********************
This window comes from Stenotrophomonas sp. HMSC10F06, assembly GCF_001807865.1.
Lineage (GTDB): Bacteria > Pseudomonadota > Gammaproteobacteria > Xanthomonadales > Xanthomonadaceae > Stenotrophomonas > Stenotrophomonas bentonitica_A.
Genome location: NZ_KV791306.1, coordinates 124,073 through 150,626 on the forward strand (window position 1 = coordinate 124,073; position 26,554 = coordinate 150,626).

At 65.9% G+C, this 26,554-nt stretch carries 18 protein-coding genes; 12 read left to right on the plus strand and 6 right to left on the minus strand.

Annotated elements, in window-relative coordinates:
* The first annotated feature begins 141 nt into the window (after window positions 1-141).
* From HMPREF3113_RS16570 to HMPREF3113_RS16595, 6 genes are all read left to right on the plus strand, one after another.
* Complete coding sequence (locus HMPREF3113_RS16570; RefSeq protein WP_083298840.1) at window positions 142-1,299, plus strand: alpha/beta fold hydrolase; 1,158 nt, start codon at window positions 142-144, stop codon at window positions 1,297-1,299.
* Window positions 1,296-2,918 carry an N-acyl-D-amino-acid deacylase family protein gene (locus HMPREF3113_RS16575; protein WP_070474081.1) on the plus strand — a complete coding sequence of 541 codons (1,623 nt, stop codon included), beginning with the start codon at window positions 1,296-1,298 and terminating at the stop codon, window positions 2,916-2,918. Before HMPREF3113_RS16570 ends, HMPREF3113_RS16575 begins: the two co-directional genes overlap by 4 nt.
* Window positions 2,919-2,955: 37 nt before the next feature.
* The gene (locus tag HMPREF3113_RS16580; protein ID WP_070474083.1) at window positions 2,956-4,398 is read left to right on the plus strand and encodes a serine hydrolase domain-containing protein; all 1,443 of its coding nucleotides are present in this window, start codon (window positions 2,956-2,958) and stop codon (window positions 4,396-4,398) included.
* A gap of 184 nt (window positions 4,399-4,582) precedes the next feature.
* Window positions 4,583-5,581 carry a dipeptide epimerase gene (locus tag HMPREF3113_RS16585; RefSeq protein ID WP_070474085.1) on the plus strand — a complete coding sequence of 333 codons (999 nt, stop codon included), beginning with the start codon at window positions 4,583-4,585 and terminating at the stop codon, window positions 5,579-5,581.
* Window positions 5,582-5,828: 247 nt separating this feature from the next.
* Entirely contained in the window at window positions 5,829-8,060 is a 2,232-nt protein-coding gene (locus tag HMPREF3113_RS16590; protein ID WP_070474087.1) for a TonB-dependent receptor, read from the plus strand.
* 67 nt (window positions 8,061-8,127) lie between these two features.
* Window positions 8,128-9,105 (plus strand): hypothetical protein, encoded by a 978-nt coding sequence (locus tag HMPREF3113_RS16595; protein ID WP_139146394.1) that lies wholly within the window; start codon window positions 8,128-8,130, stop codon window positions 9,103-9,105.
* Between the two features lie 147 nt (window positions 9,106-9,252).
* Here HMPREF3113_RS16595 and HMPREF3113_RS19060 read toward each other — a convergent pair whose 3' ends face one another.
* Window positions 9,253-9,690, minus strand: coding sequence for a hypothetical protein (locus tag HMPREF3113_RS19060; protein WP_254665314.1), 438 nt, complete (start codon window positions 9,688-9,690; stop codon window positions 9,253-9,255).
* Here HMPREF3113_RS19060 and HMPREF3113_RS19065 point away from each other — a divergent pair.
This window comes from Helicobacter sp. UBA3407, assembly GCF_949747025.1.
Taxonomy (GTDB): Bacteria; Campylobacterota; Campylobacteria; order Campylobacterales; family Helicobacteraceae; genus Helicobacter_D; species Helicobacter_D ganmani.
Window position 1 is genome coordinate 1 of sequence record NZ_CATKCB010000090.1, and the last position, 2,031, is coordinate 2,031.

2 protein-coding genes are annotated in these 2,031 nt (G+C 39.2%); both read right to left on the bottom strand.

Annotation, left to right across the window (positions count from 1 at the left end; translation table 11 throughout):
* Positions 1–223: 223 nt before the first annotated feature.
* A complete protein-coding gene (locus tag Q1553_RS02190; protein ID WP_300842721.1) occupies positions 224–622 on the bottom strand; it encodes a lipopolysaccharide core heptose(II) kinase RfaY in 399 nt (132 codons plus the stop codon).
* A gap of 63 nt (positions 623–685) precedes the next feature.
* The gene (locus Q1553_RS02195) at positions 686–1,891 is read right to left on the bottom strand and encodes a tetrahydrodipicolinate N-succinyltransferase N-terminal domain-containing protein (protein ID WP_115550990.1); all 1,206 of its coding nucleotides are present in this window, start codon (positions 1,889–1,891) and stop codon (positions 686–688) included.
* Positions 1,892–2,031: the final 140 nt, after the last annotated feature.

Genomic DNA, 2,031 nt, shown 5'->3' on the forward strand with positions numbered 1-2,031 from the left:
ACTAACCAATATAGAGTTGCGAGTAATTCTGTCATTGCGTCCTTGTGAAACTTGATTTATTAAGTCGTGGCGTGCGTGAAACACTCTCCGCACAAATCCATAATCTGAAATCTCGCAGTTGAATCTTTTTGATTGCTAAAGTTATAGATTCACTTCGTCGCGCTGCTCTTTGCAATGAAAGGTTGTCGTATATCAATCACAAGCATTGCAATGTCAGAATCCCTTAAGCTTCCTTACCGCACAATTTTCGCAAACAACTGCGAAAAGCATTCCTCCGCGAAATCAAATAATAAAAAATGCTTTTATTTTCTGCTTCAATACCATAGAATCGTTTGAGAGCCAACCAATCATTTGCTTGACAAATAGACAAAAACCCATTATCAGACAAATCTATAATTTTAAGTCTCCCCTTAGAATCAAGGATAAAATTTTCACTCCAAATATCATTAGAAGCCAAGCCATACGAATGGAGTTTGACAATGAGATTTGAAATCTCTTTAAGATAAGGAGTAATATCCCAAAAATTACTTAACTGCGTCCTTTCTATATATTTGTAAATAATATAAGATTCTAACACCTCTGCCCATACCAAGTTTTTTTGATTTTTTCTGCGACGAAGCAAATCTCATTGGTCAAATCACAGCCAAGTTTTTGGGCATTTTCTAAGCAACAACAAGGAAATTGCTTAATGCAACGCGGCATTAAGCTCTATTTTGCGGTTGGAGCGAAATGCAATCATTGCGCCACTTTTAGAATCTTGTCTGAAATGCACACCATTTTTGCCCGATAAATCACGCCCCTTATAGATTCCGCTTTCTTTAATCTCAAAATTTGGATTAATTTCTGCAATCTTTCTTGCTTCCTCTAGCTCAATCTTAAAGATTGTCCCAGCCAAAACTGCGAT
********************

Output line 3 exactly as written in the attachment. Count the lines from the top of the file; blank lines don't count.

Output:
Genome location: NZ_KV791306.1, coordinates 124,073 through 150,626 on the forward strand (window position 1 = coordinate 124,073; position 26,554 = coordinate 150,626).